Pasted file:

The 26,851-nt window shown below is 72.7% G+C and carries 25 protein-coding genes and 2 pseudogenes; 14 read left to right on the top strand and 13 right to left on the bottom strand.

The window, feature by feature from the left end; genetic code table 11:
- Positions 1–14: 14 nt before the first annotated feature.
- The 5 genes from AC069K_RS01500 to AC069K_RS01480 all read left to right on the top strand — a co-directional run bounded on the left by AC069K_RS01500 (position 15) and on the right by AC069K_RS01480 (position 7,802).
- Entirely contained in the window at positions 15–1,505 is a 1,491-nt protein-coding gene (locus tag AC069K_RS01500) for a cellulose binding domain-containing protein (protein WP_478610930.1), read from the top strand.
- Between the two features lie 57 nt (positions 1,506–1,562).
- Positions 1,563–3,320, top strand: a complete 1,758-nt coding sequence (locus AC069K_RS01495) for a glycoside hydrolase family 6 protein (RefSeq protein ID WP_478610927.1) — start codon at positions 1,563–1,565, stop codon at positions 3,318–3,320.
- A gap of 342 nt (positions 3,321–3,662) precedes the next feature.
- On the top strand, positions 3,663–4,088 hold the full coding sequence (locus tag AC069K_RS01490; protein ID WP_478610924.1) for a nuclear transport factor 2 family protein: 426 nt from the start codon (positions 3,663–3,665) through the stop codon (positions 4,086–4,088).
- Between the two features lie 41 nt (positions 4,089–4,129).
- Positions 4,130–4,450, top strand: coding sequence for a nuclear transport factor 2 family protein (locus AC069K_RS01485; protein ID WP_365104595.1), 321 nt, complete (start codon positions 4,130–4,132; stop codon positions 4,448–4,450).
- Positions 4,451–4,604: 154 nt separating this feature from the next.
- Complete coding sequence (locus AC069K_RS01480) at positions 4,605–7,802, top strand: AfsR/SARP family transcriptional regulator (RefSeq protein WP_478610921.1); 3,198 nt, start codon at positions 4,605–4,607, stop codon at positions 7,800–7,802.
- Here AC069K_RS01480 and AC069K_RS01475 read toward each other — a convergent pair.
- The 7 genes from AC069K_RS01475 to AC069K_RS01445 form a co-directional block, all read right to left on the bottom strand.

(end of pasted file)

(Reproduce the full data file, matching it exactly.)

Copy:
The 26,851-nt window shown below is 72.7% G+C and carries 25 protein-coding genes and 2 pseudogenes; 14 read left to right on the top strand and 13 right to left on the bottom strand.

The window, feature by feature from the left end; genetic code table 11:
- Positions 1–14: 14 nt before the first annotated feature.
- The 5 genes from AC069K_RS01500 to AC069K_RS01480 all read left to right on the top strand — a co-directional run bounded on the left by AC069K_RS01500 (position 15) and on the right by AC069K_RS01480 (position 7,802).
- Entirely contained in the window at positions 15–1,505 is a 1,491-nt protein-coding gene (locus tag AC069K_RS01500) for a cellulose binding domain-containing protein (protein WP_478610930.1), read from the top strand.
- Between the two features lie 57 nt (positions 1,506–1,562).
- Positions 1,563–3,320, top strand: a complete 1,758-nt coding sequence (locus AC069K_RS01495) for a glycoside hydrolase family 6 protein (RefSeq protein ID WP_478610927.1) — start codon at positions 1,563–1,565, stop codon at positions 3,318–3,320.
- A gap of 342 nt (positions 3,321–3,662) precedes the next feature.
- On the top strand, positions 3,663–4,088 hold the full coding sequence (locus tag AC069K_RS01490; protein ID WP_478610924.1) for a nuclear transport factor 2 family protein: 426 nt from the start codon (positions 3,663–3,665) through the stop codon (positions 4,086–4,088).
- Between the two features lie 41 nt (positions 4,089–4,129).
- Positions 4,130–4,450, top strand: coding sequence for a nuclear transport factor 2 family protein (locus AC069K_RS01485; protein ID WP_365104595.1), 321 nt, complete (start codon positions 4,130–4,132; stop codon positions 4,448–4,450).
- Positions 4,451–4,604: 154 nt separating this feature from the next.
- Complete coding sequence (locus AC069K_RS01480) at positions 4,605–7,802, top strand: AfsR/SARP family transcriptional regulator (RefSeq protein WP_478610921.1); 3,198 nt, start codon at positions 4,605–4,607, stop codon at positions 7,800–7,802.
- Here AC069K_RS01480 and AC069K_RS01475 read toward each other — a convergent pair.
- The 7 genes from AC069K_RS01475 to AC069K_RS01445 form a co-directional block, all read right to left on the bottom strand.